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A colleague at work came up with this problem today, which I find very interesting.

We are both chemists, so our ability to solve it is limited - here I am asking for your help!

In a target discovery campaign that we run, we have two separate tests, let's call them A and B.

Each test takes a target as input and gives a positive or negative outcome. By previous validation of these tests, we know that the target is more likely to be active when the test is positive, and more likely to be inactive when the test is negative.

First, a number of targets get tested in A. Some of them are positive.

As it's very expensive to work on a target when it's not really active, we want to make sure that these are not false positives, so we submit the positives from test A to test B, and in the end we only keep those that are positive in B as well.

My colleague has doubts about the validity of this approach. In particular he thinks that, as both tests can also give false negatives, there's no point in running the second test, as we might end up removing as many active targets as inactive ones.

I told him that, at a very superficial glance, it's always better to run the second test, because it's much easier for an individual target to be a false positive once than twice - unless A and B are perfectly correlated (which they aren't, because positive targets do sometimes become negative on retesting).

On more careful consideration, though, it seems to me that there is much more to this problem.

First, the set of targets that are submitted to B is not a random one, it's pre-selected by A, so if I want to know how many false positives I have after B, I can't just multiply the false positive rate of A by the one of B, can I?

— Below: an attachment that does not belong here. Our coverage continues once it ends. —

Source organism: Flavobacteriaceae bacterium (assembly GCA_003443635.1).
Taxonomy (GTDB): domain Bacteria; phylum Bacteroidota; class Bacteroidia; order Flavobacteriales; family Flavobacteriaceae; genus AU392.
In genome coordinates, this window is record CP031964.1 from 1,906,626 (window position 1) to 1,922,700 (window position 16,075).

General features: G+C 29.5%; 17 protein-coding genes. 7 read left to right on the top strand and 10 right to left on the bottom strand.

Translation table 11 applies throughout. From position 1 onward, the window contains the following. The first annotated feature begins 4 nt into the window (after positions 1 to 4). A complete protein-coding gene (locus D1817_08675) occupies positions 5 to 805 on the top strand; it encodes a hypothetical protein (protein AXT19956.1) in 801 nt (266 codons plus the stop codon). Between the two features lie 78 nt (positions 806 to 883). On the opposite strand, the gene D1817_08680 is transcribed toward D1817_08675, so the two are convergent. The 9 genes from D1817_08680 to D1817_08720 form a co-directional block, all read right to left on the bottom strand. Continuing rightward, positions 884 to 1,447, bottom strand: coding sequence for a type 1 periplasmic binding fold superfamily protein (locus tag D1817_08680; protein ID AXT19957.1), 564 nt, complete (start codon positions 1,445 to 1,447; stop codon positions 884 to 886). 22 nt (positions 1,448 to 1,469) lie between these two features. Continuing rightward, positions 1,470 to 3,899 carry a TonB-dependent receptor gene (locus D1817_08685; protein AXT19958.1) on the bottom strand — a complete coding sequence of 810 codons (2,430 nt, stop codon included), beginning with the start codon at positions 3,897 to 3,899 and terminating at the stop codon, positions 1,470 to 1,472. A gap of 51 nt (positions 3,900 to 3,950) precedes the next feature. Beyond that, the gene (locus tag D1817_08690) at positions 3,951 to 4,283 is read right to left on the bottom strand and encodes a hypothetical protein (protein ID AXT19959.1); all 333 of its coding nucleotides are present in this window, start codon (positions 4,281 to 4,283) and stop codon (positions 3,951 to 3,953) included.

Second, if I want to know how many false negatives I have after B, i.e. targets that are actually active but fail to show that in B, do I need to know the false negative rate of both A and B?

I tried to express this in probability terms.

Let 'A+' = 'test A is positive', 'A-' = 'test A is negative', and similarly for B, 'T+' = 'the target is active', 'T-' = 'the target is inactive'. Let P(X) be the probability of X.

Then I think what my colleague wants to know is whether:

P(T+ | (A+ ∧ B+)) > P(T+ | A+)

Intuitively I would say that it is the case, if the false positive rate of each test is less than 50%, but I don't know how to calculate the quantity on the left.

I tried to expand it using the classic formula:

P(T+ | (A+ ∧ B+)) = P(T+ ∧ A+ ∧ B+) / P(A+ ∧ B+)

which tells me that I need some information on the correlation between A and B, but I am stuck with P(T+ ∧ A+ ∧ B+). I thought of separating it into P((T+ ∧ A+) ∧ (T+ ∧ B+)), but I don't see how that helps.

Can anyone please suggest how I should do this? Maybe a decision tree?

If I had a method, I could also calculate stuff like P(T+ | (A+ ∧ B-)), because at the moment we throw away a target that is positive in A and negative in B. This probability would tell us how safe that is.

Thanks!

L

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# False positive rate over two tests

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